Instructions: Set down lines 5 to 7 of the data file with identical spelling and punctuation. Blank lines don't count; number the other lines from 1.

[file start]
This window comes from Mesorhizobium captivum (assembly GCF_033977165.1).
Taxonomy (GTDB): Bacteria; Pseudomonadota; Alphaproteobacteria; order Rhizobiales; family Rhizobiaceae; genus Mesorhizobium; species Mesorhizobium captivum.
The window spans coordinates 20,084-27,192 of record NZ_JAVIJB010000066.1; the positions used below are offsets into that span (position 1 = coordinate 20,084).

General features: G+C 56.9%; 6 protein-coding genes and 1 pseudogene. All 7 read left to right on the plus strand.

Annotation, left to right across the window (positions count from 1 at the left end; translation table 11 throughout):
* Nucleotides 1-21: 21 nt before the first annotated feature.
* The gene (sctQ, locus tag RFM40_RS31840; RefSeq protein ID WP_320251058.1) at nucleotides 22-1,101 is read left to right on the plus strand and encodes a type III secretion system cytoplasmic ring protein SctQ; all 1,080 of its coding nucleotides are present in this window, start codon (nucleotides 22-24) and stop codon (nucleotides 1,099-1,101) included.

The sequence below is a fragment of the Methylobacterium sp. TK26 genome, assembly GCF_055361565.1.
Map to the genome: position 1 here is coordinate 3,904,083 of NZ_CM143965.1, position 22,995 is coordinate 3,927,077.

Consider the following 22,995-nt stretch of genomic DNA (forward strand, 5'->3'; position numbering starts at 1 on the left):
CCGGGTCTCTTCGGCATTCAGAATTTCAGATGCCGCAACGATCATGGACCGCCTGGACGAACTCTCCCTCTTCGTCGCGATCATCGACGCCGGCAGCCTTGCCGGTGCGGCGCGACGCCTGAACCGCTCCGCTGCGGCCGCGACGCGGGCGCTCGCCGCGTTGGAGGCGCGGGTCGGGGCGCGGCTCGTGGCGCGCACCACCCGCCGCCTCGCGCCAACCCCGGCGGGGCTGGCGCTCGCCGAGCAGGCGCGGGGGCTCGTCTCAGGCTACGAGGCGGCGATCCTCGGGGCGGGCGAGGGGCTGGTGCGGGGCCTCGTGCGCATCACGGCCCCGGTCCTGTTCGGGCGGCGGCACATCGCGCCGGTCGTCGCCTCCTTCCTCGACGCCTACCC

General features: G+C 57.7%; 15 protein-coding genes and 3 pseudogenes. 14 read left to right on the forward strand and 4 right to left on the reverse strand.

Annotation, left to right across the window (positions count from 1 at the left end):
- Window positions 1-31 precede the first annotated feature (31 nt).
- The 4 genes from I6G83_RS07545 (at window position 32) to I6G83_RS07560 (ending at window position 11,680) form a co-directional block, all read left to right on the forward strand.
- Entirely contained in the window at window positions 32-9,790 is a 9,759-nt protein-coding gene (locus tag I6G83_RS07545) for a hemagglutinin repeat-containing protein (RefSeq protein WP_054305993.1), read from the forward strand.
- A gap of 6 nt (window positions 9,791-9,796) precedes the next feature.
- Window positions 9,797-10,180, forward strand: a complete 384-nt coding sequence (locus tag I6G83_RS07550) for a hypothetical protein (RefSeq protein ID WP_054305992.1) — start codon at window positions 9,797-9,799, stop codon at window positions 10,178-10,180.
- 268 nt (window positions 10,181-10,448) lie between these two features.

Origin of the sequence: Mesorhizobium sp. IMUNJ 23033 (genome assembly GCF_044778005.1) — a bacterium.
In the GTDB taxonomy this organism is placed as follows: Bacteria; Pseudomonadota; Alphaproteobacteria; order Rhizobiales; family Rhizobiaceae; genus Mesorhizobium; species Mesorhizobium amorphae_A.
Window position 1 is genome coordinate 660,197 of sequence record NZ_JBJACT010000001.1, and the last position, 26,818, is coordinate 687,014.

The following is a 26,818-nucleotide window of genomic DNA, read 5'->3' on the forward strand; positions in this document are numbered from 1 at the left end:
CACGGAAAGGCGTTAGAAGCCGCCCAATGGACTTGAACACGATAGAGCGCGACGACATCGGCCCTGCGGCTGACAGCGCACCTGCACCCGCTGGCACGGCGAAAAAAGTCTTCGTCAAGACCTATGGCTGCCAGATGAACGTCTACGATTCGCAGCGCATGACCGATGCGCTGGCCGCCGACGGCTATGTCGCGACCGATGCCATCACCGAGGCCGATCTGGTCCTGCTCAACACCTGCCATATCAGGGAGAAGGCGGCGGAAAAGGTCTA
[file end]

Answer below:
Annotation, left to right across the window (positions count from 1 at the left end; translation table 11 throughout):
* Nucleotides 1-21: 21 nt before the first annotated feature.
* The gene (sctQ, locus tag RFM40_RS31840; RefSeq protein ID WP_320251058.1) at nucleotides 22-1,101 is read left to right on the plus strand and encodes a type III secretion system cytoplasmic ring protein SctQ; all 1,080 of its coding nucleotides are present in this window, start codon (nucleotides 22-24) and stop codon (nucleotides 1,099-1,101) included.